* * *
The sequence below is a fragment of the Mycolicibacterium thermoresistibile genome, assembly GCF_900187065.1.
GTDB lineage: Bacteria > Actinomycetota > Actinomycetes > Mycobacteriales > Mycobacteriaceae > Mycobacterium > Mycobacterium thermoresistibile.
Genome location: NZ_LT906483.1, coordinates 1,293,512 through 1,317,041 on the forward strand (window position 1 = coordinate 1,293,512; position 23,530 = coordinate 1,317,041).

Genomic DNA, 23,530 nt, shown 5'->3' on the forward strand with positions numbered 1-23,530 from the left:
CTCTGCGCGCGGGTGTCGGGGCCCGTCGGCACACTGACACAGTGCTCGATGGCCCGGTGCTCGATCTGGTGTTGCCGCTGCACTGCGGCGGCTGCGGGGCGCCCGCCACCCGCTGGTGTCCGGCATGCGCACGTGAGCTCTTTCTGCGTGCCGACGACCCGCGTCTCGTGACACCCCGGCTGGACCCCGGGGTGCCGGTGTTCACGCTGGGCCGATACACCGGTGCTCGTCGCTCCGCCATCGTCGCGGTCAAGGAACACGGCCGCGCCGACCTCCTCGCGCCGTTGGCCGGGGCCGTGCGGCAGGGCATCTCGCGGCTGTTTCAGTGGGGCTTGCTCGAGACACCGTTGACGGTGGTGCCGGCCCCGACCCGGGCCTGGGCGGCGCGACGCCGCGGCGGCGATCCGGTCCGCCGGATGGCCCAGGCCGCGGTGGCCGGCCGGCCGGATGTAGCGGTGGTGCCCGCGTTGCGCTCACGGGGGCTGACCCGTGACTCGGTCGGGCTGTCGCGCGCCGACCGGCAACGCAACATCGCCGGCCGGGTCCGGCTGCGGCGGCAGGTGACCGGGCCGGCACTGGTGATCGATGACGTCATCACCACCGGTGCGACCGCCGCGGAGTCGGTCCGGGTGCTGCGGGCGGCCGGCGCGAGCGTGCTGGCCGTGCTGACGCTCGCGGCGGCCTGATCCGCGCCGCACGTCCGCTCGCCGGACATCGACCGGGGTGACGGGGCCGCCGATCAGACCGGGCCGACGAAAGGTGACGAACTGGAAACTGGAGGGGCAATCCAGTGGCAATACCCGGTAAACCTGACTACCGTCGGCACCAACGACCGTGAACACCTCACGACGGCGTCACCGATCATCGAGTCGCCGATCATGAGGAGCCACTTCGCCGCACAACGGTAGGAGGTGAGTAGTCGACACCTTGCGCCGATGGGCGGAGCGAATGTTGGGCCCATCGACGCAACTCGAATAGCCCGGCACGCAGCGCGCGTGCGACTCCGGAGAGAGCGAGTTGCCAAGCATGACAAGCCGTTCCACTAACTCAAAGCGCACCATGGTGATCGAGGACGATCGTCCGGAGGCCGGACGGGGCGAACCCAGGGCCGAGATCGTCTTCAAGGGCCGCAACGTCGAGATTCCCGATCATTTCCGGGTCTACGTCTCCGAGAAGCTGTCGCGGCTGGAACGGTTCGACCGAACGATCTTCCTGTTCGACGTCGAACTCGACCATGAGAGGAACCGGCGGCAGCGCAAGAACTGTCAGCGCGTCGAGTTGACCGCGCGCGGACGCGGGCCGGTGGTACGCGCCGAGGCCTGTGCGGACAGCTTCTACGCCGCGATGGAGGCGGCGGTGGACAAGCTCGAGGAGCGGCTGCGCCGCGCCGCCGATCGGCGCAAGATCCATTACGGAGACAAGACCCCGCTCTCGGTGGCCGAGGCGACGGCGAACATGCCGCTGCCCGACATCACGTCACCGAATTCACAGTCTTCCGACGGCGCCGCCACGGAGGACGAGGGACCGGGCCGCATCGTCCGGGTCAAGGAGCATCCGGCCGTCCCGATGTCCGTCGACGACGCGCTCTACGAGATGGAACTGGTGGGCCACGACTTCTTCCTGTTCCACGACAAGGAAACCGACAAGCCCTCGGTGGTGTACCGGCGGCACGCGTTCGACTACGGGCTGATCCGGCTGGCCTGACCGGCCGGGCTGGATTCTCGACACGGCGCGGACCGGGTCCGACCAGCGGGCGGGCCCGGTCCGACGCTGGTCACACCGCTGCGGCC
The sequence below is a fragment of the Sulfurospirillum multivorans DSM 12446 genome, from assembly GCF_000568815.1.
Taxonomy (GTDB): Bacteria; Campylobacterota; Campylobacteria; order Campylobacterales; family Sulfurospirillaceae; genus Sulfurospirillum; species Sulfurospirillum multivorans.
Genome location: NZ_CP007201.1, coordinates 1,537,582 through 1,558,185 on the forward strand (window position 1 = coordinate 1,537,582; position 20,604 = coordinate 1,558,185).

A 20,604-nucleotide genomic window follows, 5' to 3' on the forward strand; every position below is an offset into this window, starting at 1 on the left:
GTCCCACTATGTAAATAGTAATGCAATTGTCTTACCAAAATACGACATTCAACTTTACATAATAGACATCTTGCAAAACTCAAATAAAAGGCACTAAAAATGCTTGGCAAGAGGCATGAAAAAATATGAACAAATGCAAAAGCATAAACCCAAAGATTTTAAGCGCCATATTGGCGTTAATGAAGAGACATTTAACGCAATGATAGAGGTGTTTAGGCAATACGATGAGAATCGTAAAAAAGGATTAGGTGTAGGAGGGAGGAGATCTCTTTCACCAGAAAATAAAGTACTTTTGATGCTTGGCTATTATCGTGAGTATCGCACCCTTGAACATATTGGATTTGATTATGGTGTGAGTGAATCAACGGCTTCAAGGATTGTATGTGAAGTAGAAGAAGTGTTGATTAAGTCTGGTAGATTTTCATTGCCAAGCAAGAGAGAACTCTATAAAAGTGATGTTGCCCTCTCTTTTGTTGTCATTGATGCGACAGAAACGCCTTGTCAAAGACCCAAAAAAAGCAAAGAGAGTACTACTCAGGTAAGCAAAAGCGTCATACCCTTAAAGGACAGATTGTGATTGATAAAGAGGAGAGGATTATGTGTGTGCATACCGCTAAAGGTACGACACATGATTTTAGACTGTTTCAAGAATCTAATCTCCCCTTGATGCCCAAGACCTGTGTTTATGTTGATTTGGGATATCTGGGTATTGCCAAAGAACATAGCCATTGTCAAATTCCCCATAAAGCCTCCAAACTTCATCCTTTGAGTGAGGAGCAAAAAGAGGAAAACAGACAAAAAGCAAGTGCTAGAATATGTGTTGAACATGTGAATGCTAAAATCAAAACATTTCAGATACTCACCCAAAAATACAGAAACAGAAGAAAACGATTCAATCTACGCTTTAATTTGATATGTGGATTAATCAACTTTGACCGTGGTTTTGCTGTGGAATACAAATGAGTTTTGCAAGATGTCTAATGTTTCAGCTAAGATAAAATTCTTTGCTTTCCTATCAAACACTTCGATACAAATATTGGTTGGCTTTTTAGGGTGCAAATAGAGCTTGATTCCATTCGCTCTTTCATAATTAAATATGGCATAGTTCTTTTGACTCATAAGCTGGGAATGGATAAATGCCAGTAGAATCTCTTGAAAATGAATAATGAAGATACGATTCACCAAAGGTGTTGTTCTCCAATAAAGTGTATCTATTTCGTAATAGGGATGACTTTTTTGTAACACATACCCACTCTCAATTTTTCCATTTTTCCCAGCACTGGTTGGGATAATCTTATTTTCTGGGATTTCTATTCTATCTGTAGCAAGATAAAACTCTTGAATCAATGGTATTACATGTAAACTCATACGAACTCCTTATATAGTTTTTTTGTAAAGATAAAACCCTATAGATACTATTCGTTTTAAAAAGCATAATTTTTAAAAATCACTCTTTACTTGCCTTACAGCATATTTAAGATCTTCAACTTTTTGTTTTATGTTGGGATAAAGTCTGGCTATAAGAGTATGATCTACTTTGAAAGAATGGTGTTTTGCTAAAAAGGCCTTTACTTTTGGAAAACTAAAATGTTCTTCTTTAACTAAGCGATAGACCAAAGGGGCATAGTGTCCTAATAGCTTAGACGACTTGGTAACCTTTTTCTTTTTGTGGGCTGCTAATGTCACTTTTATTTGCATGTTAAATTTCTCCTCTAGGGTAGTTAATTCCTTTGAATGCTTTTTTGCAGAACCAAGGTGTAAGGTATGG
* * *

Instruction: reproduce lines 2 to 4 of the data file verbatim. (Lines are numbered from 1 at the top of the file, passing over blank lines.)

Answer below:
GTDB lineage: Bacteria > Actinomycetota > Actinomycetes > Mycobacteriales > Mycobacteriaceae > Mycobacterium > Mycobacterium thermoresistibile.
Genome location: NZ_LT906483.1, coordinates 1,293,512 through 1,317,041 on the forward strand (window position 1 = coordinate 1,293,512; position 23,530 = coordinate 1,317,041).

Genomic DNA, 23,530 nt, shown 5'->3' on the forward strand with positions numbered 1-23,530 from the left: